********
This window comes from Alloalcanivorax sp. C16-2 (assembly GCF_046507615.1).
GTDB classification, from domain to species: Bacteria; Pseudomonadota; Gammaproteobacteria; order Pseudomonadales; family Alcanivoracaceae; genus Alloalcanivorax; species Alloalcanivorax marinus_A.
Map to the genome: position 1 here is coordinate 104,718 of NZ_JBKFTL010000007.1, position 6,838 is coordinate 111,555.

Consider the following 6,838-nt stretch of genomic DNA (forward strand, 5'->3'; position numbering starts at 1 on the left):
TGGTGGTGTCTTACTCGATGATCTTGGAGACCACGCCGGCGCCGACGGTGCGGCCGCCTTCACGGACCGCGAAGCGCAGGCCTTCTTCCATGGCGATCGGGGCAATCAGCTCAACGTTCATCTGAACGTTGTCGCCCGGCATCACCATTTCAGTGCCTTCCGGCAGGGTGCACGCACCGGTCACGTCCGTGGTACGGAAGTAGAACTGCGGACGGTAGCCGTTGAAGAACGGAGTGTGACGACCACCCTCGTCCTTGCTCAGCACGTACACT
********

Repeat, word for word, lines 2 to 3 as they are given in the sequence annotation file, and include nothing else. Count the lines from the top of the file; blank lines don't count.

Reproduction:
GTDB classification, from domain to species: Bacteria; Pseudomonadota; Gammaproteobacteria; order Pseudomonadales; family Alcanivoracaceae; genus Alloalcanivorax; species Alloalcanivorax marinus_A.
Map to the genome: position 1 here is coordinate 104,718 of NZ_JBKFTL010000007.1, position 6,838 is coordinate 111,555.